The oil spill or eruption as I would put it, considering what we have been seeing on the live underwater cams over the past month and a half, continues to leave a terrible mess in the Gulf of Mexico. First off the bat, here are a variety of live video feeds to see what is going on nearly a mile under the surface of the gulf.
Robot Live Feed 1
Robot Live Feed 1a
Robot Live Feed 2
Robot Live Feed 2a
Robot Live Feed 3
Robot Live Feed 3a
Robot Live Feed 4
Robot Live Feed 5
CBS News Live Video
Entire List of Robot Cam Live Feeds
Like pretty much everyone else, I am hoping that not only will the oil spewing out out of the broken pipes be plugged ASAP, but also that the clean up effort on the Gulf of Mexico and Gulf Coast can prevent an expansion of the oil blooms. Needless to say this is the worst environmental disaster to effect the United States coast in many decades. I won't put hurricanes, tornadoes, floods or other natural disasters into this category because unlike those weather phenomena and for that matter earthquakes or volcano eruptions, can't be prevented. This on the other hand, based on reporting done by CBS News as of late, showed many warning signs that things weren't going right on the the Deepwater Horizon Oil Rig. The impacts have been wide reaching, from the fisherman and shrimpers in Louisiana, to wildlife like fish, turtles and pelicans, to the sullied water that has transported the oil to the beaches along the coast, not to mention economic ripples when it comes to tourism. The New York Times offers an in-depth variety of maps that analyze the oil spill and how it has evolved over time.
Meantime, June 1st marked the start of the Atlantic Hurricane season. Typically during June and July, there is generally limited tropical development. However considering the hot spots for tropical storms and hurricanes early in the season are in the Gulf of Mexico and western Caribbean, concern is once again heightened for how this oil spill could cause another unnecessary blow to those locations that could be impacted by a landfalling storm. Based on how much oil is out there, I would find it difficult for the oil to be cleaned up in the Gulf before the storms begin to churn through. Even if more than half of the spill is cleaned up, there could be additional delays if and when a tropical system decides to plow on across the region. Here is a fact sheet from the National Hurricane Center (NHC) about how the oil spill in the Gulf could effect storms.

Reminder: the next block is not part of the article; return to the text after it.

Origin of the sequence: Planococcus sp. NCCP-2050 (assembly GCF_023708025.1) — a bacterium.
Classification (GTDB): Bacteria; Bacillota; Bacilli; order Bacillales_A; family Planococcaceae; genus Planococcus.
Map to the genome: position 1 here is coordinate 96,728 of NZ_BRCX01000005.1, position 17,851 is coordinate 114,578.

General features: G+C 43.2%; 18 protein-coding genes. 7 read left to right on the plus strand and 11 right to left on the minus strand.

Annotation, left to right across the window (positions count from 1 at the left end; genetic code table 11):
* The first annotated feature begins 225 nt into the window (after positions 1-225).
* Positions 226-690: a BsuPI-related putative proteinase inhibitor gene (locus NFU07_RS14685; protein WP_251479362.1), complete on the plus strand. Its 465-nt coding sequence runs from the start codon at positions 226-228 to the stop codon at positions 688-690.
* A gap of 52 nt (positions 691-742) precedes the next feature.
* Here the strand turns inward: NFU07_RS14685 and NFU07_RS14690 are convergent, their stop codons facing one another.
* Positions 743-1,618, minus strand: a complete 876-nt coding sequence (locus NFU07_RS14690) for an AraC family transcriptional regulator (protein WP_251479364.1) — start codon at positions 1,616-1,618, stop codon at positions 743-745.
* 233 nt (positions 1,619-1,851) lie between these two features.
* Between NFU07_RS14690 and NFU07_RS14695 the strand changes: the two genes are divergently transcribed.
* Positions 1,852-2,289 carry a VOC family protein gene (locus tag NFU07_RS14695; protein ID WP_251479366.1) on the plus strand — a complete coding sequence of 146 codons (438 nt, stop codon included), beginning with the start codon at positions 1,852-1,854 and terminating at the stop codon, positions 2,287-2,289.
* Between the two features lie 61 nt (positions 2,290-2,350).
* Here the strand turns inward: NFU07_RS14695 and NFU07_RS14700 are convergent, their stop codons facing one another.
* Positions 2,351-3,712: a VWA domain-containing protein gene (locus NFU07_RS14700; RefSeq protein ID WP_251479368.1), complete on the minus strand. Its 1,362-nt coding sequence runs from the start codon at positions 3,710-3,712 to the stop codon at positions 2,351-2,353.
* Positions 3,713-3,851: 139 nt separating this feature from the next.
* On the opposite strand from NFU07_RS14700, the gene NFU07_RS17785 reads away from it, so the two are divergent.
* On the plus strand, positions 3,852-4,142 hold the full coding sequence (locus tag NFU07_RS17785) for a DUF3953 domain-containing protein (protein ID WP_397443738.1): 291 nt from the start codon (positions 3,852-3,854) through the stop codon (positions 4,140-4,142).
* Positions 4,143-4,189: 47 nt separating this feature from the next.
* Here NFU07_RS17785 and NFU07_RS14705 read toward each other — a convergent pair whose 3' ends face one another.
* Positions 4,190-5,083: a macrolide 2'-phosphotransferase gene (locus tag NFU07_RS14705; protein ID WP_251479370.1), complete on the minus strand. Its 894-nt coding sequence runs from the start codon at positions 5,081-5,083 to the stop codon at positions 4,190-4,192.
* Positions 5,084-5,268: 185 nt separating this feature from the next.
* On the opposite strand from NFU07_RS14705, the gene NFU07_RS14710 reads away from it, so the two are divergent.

Anyhow, this summer is expected to feature an active hurricane season with predictions by the NHC of 14 to 23 named storms, 8 to 14 hurricanes, and 3 to 7 that could be major hurricanes (that being category 3 or higher). Compared to last year, this isn't a surprise. The El Nino pattern that was present last summer worked to suppress storm development with stronger winds across the tropics that sheered apart the storms to an extent, hindering widespread development. This summer, we are back to a neutral phase, if not that of a slight La Nina pattern, which obviously causes the opposite effects. Will this season match that of the whirlwind year of 2005? Only time will tell, but in 2005 there were a grand total of 25 named storms, which exhausted the storms name list and the NHC reverted to naming them after greek letters. Is your name a part of this year's storm list? Check out the NHC Atlantic Storm Names list to find out.
Back closer to home, June is the prime month for severe weather and if nothing else, there are ample opportunities for rain and thunderstorms in the forecast for the next several days. Will any damaging winds, large hail or tornadoes accompany these storms? Keep it tuned to 24/7 Weather and our newscasts on Newschannel 7 to find out.
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